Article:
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Old 07-29-2019, 10:19 PM
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Snowboarder Bo is offline
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Katy Perry, Dr. Luke, Max Martin (et al.) = plagiarists


Strong copyright laws are good news for songwriters, IMO.
Quote:
A jury on Monday found that Katy Perry’s 2013 hit “Dark Horse” improperly copied a 2009 Christian rap song in a unanimous decision that represented a rare takedown of a pop superstar and her elite producer by a relatively unknown artist.

The verdict by a nine-member federal jury in a Los Angeles courtroom came five years after Marcus Gray and two co-authors, first sued in 2014 alleging “Dark Horse” stole from “Joyful Noise,” a song Gray released under the stage name Flame.
Here's the best part, helpfully bolded and colored red:
Quote:
But in a decision that left many in the courtroom surprised, jurors found all six songwriters and all four corporations that released and distributed the songs were liable, including Perry and Sarah Hudson, who wrote only the song’s words, and Juicy J, who only wrote the rap he provided for the song. Perry was not present when the verdict was read.

Other defendants found liable were Capitol Records as well as Perry’s producers: Dr. Luke, Max Martin and Cirkut, who came up with the song’s beat.
They tried to argue that Joyful Noise was too simple to qualify for copyright AND besides, none of them had ever heard it.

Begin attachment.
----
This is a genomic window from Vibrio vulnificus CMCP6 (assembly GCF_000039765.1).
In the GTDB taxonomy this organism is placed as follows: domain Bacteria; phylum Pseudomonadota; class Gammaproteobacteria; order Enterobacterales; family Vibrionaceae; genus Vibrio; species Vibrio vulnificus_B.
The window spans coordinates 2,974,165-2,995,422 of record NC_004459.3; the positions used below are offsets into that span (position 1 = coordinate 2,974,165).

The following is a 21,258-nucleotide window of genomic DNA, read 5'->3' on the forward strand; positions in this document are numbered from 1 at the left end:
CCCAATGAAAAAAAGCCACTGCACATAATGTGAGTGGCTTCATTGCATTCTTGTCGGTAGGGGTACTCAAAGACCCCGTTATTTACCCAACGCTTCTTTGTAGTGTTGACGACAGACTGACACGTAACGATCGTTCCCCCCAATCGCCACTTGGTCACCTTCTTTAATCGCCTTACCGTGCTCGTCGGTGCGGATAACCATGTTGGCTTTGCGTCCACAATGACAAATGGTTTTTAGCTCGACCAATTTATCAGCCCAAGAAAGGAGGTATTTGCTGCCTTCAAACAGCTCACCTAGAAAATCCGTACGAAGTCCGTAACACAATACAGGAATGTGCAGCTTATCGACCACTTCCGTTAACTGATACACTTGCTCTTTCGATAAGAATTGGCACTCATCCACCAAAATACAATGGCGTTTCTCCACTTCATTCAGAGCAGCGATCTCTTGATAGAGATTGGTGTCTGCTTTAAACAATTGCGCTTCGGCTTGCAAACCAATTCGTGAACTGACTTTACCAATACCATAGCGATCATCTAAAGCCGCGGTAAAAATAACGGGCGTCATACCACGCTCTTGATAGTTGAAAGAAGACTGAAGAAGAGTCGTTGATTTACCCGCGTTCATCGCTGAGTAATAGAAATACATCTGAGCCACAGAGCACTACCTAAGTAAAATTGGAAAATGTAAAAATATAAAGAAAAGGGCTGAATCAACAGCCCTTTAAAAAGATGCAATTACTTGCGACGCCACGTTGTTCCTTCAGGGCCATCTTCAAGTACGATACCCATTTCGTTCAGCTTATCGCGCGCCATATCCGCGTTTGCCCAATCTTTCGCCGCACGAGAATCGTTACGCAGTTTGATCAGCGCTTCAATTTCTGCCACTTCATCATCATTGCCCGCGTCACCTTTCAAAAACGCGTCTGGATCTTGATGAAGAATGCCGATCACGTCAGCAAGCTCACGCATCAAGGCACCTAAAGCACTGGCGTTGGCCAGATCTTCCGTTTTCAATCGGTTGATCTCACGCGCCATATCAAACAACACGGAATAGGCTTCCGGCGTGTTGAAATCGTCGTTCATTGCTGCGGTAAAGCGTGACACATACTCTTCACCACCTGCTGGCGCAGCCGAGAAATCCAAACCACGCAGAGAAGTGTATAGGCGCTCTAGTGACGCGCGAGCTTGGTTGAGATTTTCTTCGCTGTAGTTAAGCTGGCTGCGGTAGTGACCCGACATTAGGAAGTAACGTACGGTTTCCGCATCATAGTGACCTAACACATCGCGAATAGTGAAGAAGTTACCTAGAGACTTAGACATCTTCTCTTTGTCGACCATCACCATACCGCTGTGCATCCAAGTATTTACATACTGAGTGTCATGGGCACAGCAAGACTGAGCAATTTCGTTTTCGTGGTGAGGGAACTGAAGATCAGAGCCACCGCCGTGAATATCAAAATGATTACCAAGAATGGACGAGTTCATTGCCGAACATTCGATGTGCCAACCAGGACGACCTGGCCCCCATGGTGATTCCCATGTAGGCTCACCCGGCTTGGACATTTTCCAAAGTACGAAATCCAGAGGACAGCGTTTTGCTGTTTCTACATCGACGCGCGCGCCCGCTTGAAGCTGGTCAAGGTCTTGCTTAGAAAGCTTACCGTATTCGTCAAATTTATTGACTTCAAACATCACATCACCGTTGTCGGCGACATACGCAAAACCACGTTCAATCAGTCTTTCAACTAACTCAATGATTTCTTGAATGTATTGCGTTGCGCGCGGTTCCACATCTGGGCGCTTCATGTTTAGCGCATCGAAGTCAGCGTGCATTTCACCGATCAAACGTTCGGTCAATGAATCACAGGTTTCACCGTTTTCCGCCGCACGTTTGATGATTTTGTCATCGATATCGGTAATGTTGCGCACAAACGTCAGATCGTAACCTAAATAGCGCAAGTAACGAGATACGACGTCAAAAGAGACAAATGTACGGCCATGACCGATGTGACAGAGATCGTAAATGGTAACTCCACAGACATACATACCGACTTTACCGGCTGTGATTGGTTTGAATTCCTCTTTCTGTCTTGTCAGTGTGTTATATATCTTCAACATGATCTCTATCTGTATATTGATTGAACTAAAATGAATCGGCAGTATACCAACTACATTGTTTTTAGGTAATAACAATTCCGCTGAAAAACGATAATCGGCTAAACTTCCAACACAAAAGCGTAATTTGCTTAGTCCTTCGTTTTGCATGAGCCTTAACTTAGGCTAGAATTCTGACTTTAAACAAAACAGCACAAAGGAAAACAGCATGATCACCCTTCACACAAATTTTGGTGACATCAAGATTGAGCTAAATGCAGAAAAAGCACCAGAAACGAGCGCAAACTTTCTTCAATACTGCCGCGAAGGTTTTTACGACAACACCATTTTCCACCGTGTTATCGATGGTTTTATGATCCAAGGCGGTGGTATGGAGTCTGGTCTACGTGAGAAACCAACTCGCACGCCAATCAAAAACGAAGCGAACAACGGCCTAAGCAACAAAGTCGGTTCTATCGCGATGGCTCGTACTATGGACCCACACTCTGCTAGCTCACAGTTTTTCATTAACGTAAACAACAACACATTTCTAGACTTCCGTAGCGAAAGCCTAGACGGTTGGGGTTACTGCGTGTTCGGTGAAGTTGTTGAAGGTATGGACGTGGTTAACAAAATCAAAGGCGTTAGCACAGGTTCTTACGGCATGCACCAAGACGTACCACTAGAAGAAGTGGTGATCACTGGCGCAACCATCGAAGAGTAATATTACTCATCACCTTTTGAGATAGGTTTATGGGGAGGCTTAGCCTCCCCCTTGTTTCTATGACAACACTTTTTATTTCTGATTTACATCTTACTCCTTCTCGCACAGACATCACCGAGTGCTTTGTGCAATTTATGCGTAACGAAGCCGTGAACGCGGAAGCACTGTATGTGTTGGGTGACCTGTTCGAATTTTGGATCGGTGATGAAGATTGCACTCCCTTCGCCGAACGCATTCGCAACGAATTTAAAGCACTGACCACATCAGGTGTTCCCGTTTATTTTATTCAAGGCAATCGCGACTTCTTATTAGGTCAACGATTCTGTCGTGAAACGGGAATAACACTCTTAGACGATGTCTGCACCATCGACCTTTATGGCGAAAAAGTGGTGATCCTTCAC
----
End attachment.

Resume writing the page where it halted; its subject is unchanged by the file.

Quote:
But the jury of six women and three men disagreed, finding that the bumping beat and riff at the center of “Joyful Noise” were original enough to be copyrighted.

Perry and the song’s co-authors testified during the seven-day trial that none of them had heard the song or heard of Gray before the lawsuit, nor did they listen to Christian music.
Quote:
“They’re trying to shove Mr. Gray into some gospel music alleyway that no one ever visits,” said plaintiffs’ attorney Michael A. Kahn during closing arguments, when he also pointed out that Perry had begun her career as a Christian artist.
I've never head of him, but Christian music isn't exactly my thing; turns out he's quite popular:
Quote:
Gray’s attorneys had only to demonstrate, however, that “Joyful Noise” had wide dissemination and could have been heard by Perry and her co-authors. They provided as evidence that it had millions of plays on YouTube and Spotify, and that the album it’s included on was nominated for a Grammy.
Whoops… yeah; hard to believe this bunch didn't listen to stuff that was nominated for a Grammy in the last decade or two.
Quote:
Jurors agreed, finding that the song was distributed widely enough that the “Dark Horse” writers may well have heard it.
Quote:
The case now goes to a penalty phase, where the jury will decide how much Perry and other defendants owe for copyright infringement.
Stories from songwriters who have tried to work with some of these folks and found themselves unable to stomach it are full of events, posturing and outright theft waaaaaay out there beyond the bounds of what most people would find acceptable in a professional setting, yet I have no reason to doubt and many reasons to believe their tales. This verdict doesn't surprise me. I hope it isn't overturned on appeal, or the damage awards reduced to an inconsequential amount.
 

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